Arizona-based financial adviser Annable offers a debut guide to alternative investment strategies.
The author cites unpleasant memories of the dot-com bubble and the 2008 financial crisis as his reasons for pivoting to alternative methods of investment. While searching for ways to avoid rapid asset loss, Annable encountered the Endowment Model, designed by David F. Swensen, Yale University’s chief investment officer. After Congress passed the Jumpstart Our Business Startups Act in 2012 and expanded the legislation in 2017, Annable began to apply Swensen’s diversification model to counsel “affluent, high-net-worth families and individuals.” Specifically, he advises his clients to forego the “traditional 60/40 stocks/bonds portfolio” and increase their commitments to illiquid private investments, such as venture-capital endeavors, and stable assets, such as oil, natural gas, timber, and real estate. In each explanatory section, Annable keeps the tone casual and the content within reach of laypeople. Whenever the concepts become too complicated, he directs readers to seek out the advice of wealth-asset managers—such as those in Annable’s network; indeed, the book concludes with a soft pitch for his own firm, complete with contact information. The book is a bold promotion of an endowment investment model when rich people, and their wealth preservation strategies, are under intense scrutiny by the public. However, some readers who aren’t in Annable’s client class may look askance at substantial descriptions of how the affluent can avoid taxes, limit public awareness of their financial positions, and use charitable-giving strategies that preserve their total wealth. There are also several instances when the author feels the need to qualify the legality of his strategies: “this isn’t illegal. It’s perfectly legal and very smart.”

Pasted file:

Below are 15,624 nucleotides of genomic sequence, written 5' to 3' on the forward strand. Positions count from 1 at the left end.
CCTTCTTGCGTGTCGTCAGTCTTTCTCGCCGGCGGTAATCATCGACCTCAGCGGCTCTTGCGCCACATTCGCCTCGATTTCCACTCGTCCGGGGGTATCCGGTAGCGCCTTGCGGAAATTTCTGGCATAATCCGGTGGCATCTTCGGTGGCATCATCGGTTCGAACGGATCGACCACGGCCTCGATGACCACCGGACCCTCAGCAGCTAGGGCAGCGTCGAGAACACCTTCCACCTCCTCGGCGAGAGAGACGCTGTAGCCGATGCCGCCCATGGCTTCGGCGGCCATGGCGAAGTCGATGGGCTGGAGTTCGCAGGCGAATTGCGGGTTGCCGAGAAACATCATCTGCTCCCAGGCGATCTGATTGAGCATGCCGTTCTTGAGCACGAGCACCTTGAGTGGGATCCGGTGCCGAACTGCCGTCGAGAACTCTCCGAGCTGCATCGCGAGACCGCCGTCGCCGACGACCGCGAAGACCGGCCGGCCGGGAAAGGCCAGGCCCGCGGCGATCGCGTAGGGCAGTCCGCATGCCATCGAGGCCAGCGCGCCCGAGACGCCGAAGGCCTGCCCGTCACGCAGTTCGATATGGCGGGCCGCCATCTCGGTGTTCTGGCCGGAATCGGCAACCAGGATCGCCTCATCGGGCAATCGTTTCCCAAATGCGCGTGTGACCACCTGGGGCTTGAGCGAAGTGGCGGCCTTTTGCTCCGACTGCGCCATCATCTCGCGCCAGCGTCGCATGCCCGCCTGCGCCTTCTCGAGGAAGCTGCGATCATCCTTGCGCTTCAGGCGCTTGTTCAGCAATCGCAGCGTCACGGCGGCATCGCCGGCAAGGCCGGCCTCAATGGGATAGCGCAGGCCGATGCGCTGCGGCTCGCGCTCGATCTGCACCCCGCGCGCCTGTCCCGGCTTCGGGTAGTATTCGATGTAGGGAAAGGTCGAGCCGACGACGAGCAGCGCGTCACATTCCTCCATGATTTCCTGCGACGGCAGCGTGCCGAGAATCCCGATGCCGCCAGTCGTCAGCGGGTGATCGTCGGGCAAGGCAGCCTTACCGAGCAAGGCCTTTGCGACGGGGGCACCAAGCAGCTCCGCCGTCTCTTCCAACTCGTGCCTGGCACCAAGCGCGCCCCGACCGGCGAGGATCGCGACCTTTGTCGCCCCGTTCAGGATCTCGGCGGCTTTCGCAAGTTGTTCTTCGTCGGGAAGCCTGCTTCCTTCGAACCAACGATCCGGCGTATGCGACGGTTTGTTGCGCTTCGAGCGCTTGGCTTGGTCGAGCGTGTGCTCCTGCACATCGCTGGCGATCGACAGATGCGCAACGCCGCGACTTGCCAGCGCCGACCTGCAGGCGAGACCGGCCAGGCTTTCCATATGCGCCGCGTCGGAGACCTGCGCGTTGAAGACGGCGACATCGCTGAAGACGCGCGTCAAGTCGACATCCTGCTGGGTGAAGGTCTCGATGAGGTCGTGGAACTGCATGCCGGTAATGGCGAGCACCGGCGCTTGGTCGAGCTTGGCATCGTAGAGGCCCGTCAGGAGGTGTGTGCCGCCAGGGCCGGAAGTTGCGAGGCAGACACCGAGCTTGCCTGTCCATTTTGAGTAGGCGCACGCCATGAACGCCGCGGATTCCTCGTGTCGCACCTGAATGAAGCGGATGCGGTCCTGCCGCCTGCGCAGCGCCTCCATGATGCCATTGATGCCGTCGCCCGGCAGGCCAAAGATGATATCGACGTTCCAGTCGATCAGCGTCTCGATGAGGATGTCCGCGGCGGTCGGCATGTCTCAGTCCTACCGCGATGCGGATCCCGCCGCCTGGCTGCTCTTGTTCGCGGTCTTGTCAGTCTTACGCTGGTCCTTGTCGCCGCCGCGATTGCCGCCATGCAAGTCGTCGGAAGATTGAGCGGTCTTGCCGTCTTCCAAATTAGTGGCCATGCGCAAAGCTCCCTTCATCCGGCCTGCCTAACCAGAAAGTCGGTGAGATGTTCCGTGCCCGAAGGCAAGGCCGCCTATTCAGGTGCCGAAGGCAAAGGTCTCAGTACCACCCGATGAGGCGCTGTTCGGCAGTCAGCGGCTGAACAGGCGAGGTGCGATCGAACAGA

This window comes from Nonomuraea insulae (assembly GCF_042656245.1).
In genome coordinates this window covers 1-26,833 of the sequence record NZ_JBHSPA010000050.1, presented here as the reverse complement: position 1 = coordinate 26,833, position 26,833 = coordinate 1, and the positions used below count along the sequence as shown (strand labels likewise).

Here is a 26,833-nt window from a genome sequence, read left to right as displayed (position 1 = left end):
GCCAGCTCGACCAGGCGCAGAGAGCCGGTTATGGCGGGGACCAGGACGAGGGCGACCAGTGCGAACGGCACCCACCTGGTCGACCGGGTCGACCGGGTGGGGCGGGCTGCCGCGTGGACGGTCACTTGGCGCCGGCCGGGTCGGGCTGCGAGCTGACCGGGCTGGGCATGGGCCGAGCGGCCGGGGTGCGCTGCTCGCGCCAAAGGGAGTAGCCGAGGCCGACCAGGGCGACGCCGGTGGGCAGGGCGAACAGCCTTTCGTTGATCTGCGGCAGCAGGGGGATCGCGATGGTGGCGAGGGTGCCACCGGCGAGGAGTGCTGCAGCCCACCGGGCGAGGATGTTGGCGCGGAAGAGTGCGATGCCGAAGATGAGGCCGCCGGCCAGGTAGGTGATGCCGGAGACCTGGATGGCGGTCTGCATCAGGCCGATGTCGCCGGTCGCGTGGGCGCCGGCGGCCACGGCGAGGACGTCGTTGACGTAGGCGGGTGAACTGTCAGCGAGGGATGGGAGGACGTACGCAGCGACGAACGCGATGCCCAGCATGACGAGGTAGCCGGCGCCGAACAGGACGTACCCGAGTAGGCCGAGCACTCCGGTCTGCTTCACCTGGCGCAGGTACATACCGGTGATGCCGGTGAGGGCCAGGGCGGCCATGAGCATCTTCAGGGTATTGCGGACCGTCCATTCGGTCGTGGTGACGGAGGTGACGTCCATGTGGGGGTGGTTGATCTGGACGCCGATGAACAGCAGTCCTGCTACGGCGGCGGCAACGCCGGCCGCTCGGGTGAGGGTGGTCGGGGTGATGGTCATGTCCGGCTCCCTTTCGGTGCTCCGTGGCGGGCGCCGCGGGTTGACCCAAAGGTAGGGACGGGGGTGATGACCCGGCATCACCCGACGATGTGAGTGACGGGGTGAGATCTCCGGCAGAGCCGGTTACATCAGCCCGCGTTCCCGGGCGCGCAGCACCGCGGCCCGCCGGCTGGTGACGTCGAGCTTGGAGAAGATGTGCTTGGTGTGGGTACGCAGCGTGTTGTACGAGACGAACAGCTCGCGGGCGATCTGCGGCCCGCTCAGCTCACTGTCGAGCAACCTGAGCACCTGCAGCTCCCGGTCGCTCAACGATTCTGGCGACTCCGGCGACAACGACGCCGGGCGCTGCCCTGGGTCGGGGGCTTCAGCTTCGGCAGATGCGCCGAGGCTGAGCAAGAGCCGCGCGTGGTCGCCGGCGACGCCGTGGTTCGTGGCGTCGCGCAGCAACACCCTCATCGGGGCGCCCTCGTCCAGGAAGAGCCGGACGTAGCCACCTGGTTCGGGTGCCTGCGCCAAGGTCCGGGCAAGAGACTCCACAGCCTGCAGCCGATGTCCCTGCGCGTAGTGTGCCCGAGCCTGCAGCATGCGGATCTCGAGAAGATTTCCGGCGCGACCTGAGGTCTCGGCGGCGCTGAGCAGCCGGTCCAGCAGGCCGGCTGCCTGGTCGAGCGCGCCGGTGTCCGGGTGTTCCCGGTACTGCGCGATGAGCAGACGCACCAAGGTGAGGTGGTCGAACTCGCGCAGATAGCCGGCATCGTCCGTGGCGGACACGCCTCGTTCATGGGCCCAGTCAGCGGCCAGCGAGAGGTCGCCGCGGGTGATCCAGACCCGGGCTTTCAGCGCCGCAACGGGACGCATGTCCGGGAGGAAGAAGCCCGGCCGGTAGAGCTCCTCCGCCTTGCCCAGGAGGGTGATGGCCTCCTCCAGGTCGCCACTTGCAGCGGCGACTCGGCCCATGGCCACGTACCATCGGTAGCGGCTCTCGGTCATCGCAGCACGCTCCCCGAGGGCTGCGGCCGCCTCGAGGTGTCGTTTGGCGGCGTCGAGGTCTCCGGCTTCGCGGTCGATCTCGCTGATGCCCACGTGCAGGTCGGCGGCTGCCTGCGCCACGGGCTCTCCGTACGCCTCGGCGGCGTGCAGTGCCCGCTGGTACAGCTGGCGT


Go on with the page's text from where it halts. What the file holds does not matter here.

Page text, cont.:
An elucidating take on alternative investing and wealth preservation.